Monday, November 7, 2011

We Agree: The Divide


(read David's take)

2011, Xavier Gens -- cinema

I cannot honestly recall the last time I entered a movie with no preconceptions about it at all. I have usually seen a trailer, a review, a poster, a commercial or heard someone talking about a film before I've managed to see it. More often than not, I anticipate seeing a film (or, in some cases, dread it). So it's kind of refreshing to come into a movie I know nothing about, have no familiarity with and get to watch a film unfold with no expectations.

The Divide could have been that movie, if not for the fact that I watched it at the Toronto After Dark Film Festival where the film was preceded by a quick interview session with cast members and the director of the film. It was only about four or five minutes of somewhat labored questions and answers (before a veritable packed house at the Toronto Underground no less) but it was enough to thrust me into viewing the immediate film with what was spoiled for me before hand (and also putting upon it expectations after revealing it set off a bidding war at SXSW from distributors).... but close enough you know.

The Divide, as David described in his review, opens with a bang -- chaos -- and the gathering of our cast in a bunker beneath an apartment building. David described it beautifully about watching a group of people who don't like each other much to start with continue even more darkly down that path. It's an ugly, brutal, and punishing movie, but it's also far better than it had any right to be.

Director Xavier Gens lenses his film beautifully, making excellent use of his confined quarters and equally excellent use of his cast. It's not a powerhouse group, and there's no clear star (though Lauren German as Eva is clearly the focal point, but she's a relatively pacifist character, reacting more than acting), instead rounded out with a motley crew consisting of 80's SF stalwart Michael Behn, Heroes star Milo Ventimiglia, Law & Order: Criminal Intent's Courtney B. Vance, and Rosanna Arquette as the familiar faces, while Michael Eklund provides the CanCon (the film was shot in Winnipeg) and Iván González some european flavour.

After the filming, the director and cast noted that even though the film was scripted, they largely improvised around that framework. Gens gave the actors the freedom to develop their characters withing the context of the story, and it leads to some surprising, and for the most part, damn strong work (Behn is at times the weak link, getting laughs with a hammy performance where I don't think they were actually intended). Gens did create an actor's film and Eklund is the easy standout, though González puts in a brilliant turn as the percolating-yet-powerless lesser half to Eva). Ventimiglia does get downright despicable and commits to the character, showing his teeth early on, then provided a moment of redemption (in an excellent sequence where he leaves the confines of the bunker into a maze of plastic tunnels erected, I guess, by the government for... some purpose), but ultimately succumbs to his darker instincts.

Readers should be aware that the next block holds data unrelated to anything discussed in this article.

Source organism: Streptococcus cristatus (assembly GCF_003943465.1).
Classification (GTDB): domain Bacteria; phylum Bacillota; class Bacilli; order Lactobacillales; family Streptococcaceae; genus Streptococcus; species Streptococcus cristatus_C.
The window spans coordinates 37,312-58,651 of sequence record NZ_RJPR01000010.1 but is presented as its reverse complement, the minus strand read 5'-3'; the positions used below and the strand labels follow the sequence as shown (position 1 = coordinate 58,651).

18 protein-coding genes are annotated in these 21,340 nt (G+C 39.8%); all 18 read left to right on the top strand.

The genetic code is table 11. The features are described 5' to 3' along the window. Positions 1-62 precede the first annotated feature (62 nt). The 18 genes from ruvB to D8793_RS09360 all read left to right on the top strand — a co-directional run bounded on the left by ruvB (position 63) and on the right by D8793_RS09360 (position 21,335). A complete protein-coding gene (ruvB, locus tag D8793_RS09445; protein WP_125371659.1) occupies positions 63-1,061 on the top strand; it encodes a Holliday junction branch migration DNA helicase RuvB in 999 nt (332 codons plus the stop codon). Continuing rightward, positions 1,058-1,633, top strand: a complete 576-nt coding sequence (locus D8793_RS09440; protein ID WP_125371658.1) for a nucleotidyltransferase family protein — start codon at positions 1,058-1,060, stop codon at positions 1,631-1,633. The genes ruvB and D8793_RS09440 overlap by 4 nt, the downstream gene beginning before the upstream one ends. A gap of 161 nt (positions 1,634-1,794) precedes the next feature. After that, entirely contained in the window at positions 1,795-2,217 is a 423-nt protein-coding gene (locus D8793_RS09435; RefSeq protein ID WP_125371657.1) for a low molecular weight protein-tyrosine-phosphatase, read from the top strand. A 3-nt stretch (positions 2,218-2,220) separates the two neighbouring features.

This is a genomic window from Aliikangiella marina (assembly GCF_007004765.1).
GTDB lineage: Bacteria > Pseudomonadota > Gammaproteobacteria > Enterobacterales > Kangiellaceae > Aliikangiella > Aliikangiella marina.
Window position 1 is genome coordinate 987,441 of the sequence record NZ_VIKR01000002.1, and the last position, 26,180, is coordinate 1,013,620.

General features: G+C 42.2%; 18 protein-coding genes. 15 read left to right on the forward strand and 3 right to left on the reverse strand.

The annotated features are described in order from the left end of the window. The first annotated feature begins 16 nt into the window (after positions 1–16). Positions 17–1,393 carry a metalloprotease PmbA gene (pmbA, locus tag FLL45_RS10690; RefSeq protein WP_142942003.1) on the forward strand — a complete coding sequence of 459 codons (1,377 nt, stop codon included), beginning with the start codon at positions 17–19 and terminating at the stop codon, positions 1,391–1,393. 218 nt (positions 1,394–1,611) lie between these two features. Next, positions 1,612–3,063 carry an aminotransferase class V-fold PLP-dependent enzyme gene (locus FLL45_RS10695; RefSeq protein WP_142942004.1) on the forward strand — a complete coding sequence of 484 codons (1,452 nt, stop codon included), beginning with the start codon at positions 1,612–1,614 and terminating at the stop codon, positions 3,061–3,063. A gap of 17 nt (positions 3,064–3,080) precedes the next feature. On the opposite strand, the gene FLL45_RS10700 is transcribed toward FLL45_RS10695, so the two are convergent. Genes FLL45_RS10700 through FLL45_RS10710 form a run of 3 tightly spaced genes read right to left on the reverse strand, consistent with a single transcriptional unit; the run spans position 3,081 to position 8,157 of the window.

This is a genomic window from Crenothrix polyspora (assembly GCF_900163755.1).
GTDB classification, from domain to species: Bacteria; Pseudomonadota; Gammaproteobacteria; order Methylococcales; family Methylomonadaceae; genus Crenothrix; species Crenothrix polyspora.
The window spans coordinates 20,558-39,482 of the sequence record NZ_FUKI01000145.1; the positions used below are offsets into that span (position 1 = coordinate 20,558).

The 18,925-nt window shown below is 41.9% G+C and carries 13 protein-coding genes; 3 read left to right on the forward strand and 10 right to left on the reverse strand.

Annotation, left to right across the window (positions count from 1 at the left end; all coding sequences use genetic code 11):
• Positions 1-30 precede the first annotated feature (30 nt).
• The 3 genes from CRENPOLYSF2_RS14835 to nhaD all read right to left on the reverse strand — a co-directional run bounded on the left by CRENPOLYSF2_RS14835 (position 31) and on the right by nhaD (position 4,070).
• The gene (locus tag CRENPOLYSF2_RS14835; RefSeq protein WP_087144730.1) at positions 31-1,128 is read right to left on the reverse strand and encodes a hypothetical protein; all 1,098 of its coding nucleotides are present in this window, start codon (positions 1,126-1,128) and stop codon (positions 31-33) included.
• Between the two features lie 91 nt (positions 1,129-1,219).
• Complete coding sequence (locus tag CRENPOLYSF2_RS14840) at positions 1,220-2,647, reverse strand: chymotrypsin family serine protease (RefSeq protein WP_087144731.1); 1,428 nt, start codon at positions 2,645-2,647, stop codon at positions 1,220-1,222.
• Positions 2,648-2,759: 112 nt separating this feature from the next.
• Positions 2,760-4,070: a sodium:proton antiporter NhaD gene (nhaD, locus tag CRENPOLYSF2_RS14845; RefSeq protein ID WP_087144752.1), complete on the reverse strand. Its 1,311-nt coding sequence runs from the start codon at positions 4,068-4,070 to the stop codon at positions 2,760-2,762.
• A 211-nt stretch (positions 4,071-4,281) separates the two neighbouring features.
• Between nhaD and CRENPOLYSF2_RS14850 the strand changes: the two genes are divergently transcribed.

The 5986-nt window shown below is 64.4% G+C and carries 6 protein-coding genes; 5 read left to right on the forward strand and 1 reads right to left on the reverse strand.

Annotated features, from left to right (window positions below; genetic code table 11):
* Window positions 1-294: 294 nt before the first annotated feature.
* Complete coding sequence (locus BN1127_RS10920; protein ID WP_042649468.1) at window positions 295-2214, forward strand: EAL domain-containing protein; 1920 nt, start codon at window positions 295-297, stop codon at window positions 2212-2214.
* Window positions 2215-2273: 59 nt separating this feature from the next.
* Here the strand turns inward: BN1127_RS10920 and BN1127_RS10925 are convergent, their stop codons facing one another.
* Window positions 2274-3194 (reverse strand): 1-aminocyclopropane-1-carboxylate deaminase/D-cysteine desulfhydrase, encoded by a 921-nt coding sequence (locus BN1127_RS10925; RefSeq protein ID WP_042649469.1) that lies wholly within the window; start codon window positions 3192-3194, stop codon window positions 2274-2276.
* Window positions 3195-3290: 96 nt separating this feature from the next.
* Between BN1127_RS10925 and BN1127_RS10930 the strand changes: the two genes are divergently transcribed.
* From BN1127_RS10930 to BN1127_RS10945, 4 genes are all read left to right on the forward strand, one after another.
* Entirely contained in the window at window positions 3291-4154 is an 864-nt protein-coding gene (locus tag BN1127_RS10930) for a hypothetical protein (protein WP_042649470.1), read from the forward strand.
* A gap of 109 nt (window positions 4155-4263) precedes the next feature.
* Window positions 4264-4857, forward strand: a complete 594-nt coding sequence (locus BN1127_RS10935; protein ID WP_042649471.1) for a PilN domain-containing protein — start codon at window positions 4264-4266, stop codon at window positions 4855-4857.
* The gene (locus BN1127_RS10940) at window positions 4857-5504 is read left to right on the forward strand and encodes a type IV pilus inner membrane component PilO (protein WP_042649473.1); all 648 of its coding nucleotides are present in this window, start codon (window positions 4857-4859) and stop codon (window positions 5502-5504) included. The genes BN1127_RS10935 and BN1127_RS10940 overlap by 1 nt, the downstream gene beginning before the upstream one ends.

There's a lot to admire about this film. Chief among them are the little details Gens pays attention to, such as the effects of radiation poisoning on the characters over the few weeks they're trapped, and the general degradation of the living conditions. As well, Gens' sense of light and shadow, the color pallet used throughout, the practical special effects all lend a certain natural beauty to the grim setting. It's an incredibly good looking film.

Alas, it's also an utterly predictable film. The rhythms of the character development have all been seen before in apocalyptic/post-apocalyptic films time and time again. From 28 Days Later, to the novel Blindness (never saw the movie), to the Walking Dead comics (I don't watch the show), they all exemplify the decline of civility, of kindness and compassion for the primal urge to not just survive but conquer. When the women get raped and people are killed over a can of peaches, it's bleak, sure, but it's also what's expected, as if it's the only option. Yes, the film is hard to watch because of where its characters go, but it's also hard to watch because we've seen characters go there so many times before, and it's not all that surprising.

The decision to make Eve the audience surrogate, the observer, the watcher, was an interesting one, as it thrusts upon the viewer the role of sympathizer for her. But Eve, though never physically confrontational and often conciliatory, is also a terrible manipulator, which I guess is reflected both in her relationship with the other characters and with the audience. She's certainly not innocent (I think, really, González's Sam is about as close to remaining innocent as they come by the film's end).

So, as David put it, Gans did take a novel approach to the apocalyptic story, but there's nothing new as a result. It's not a bad film (perhaps overlong and tedious at times, but generally quite watchable) but given the genre potential it just doesn't contribute enough to outright recommend it.



*note, "The Fallout" was the film's original title.